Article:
It's the birthday of historian Charles A. Beard (books by this author), born in Knightstown, Indiana (1874). He was known as a "progressive historian" because of his new approach to considering American history. He thought that the founding fathers wrote the Constitution as a way to protect their own economic interests more than for any ideological reasons. Similarly, he saw the Civil War not as a war about slavery, but as a conflict between major economic forces: the agricultural economy of the South and the industrialized economy of the North.

His books include An Economic Interpretation of the Constitution of the United States (1913); The Rise of American Civilization (1927), which he co-wrote with his wife, Mary Beard; and The American Spirit (1942).

It's the birthday of writer James Agee (books by this author), born in Knoxville, Tennessee, in 1909. Today, he is best remembered for his two books, Let Us Now Praise Famous Men (1941), the classic profile of three sharecropper families, photographed by Walker Evans, and A Death in the Family (1958), his Pulitzer Prize-winning novel based on his own father's tragic passing. The former was practically unread when it was published; the latter was published posthumously. What Agee was at least modestly known for during his lifetime was his film criticism, which he wrote for Time magazine and The Nation.

"You must be in tune with the times and prepared to break with tradition," Agee wrote, and his reviews followed his own advice. As he promised at the outset of his weekly column in The Nation in 1942, "As an amateur, then, I must as well as I can simultaneously recognize my own ignorance and feel no apology for what my eyes tell me as I watch any given screen, where the proof is caught irrelevant to excuse, and available in proportion to the eye which sees it and the mind which uses it." He did so, calling it as he saw it week in and week out, with little attention to popular sentiment or previous critical success — or failure. An article he wrote for Life magazine proclaimed silent film was "Comedy's Greatest Era," then a somewhat revolutionary idea, especially to an entire generation who'd never seen a silent movie and assumed them to be old-fashioned and schmaltzy. The article received one of the largest responses of any in the magazine's history; it was also single-handedly responsible for reviving and redeeming the career of silent film auteur Buster Keaton, who by then had been largely consigned to writing gags for studio scripts. "Perhaps because 'dry' comedy is so much more rare and odd than 'dry' wit, there are people who never much cared for Keaton," Agee wrote. "Those who do cannot care mildly."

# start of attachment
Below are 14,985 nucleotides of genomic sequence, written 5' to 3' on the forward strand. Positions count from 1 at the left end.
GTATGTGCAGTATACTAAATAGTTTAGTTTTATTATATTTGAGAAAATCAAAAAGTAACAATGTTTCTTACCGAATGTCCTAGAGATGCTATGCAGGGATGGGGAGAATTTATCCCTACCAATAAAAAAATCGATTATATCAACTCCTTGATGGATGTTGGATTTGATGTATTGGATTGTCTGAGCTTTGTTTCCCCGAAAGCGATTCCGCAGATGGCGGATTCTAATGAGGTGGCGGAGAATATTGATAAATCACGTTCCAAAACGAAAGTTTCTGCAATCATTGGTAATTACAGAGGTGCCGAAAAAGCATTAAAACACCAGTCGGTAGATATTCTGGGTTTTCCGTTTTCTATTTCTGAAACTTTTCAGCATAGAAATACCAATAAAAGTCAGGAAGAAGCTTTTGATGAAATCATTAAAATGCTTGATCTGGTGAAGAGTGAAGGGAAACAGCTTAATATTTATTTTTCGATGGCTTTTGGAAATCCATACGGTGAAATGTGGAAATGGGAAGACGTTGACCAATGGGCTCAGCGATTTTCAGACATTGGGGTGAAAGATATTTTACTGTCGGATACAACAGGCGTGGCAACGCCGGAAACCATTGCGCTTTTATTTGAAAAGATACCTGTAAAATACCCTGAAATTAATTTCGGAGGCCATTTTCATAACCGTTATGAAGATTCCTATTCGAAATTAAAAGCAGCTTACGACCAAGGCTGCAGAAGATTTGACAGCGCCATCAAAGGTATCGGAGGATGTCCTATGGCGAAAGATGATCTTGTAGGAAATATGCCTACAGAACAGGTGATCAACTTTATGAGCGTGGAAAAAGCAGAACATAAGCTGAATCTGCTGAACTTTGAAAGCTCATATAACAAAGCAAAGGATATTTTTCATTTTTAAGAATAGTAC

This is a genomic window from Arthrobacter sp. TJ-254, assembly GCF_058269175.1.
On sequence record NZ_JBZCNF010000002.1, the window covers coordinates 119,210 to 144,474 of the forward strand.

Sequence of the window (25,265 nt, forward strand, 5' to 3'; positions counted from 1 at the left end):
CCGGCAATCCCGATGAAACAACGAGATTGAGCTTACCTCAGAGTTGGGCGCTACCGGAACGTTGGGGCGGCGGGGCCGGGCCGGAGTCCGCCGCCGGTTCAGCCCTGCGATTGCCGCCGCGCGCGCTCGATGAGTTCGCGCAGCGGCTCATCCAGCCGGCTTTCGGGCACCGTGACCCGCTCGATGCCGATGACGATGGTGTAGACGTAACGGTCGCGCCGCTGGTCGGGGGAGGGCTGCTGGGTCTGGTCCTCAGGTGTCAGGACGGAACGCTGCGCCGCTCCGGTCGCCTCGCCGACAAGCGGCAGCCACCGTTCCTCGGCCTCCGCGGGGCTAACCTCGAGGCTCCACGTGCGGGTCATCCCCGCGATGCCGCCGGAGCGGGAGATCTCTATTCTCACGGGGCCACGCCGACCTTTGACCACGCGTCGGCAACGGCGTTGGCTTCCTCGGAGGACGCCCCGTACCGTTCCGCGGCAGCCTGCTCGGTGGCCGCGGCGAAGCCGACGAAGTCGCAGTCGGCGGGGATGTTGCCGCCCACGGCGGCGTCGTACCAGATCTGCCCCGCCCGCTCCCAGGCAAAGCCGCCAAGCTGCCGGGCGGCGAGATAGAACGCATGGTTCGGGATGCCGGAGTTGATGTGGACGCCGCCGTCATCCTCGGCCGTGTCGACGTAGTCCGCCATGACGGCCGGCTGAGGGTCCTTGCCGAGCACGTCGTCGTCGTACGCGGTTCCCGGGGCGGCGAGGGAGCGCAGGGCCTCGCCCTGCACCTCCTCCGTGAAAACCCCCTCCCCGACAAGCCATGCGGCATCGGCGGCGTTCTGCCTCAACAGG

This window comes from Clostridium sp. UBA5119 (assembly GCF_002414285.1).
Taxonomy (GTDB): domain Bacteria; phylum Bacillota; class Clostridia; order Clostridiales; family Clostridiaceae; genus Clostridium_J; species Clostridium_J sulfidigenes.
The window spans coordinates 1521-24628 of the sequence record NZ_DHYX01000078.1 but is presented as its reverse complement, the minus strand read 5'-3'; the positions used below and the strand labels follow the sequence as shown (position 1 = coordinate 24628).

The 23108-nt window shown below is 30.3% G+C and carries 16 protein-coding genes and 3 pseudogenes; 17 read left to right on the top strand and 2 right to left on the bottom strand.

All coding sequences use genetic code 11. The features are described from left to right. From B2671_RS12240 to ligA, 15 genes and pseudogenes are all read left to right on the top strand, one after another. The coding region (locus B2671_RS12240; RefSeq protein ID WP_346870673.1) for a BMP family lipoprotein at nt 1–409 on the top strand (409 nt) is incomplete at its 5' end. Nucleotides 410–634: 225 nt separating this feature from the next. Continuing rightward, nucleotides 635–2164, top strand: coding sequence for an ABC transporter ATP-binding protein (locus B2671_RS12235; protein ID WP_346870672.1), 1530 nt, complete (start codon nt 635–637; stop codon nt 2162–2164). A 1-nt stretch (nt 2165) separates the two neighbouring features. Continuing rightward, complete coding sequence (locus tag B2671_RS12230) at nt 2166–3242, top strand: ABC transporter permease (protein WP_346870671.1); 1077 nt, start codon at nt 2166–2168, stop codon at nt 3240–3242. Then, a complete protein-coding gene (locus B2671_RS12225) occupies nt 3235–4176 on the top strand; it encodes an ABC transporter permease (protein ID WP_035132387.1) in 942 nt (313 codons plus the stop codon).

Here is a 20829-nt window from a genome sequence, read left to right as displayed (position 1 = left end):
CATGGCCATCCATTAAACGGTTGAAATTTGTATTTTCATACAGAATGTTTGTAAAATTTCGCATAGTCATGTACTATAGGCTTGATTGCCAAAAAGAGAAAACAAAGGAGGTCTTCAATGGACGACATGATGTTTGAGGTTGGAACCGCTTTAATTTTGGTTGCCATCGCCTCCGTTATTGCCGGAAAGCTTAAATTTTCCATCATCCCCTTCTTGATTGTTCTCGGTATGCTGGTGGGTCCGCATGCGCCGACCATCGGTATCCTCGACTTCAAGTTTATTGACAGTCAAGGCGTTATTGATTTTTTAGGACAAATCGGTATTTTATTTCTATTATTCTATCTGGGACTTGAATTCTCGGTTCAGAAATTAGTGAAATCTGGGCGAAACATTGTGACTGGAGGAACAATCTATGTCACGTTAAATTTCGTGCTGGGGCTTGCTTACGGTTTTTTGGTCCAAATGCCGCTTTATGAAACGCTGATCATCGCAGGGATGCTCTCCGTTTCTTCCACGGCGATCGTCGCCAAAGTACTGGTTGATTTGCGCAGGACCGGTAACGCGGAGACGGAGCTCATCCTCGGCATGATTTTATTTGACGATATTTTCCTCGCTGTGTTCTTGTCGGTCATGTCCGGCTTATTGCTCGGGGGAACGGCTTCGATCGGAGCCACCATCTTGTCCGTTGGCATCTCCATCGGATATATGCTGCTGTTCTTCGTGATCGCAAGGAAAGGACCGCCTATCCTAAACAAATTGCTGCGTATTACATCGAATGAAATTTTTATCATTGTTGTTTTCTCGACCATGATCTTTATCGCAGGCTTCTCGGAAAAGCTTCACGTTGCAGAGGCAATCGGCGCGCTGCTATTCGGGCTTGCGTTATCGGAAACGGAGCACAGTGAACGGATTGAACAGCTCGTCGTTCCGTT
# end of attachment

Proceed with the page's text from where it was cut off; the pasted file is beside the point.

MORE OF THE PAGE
In 1944, two years after Agee began writing his column there, The Nation published a letter to the editor from W.H. Auden, in which the poet said: "... I do not care for movies very much and I rarely see them; further, I am suspicious of criticism as the literary genre which, more than any other, recruits epigones, pedants without insight, intellectuals without love. I am all the more surprised, therefore, to find myself not only reading Mr. Agee before I read anyone else in The Nation but also consciously looking forward all week to reading him again. In my opinion, his column is the most remarkable regular event in American journalism today. What he says is of such profound interest, expressed with such extraordinary wit and felicity, and so transcends its ostensible — to me, rather unimportant — subject, that his articles belong in that very select class ... of newspaper work which is of permanent literary value. One foresees the sad day, indeed, when Agee on Films will be the subject of a Ph.D. thesis."

It was only 14 years later, three years after Agee's early death in 1955, that the book Agee on Film collected much of his criticism; in the year 2000 it was reissued with introductions by filmmaker Martin Scorsese and film critic David Denby.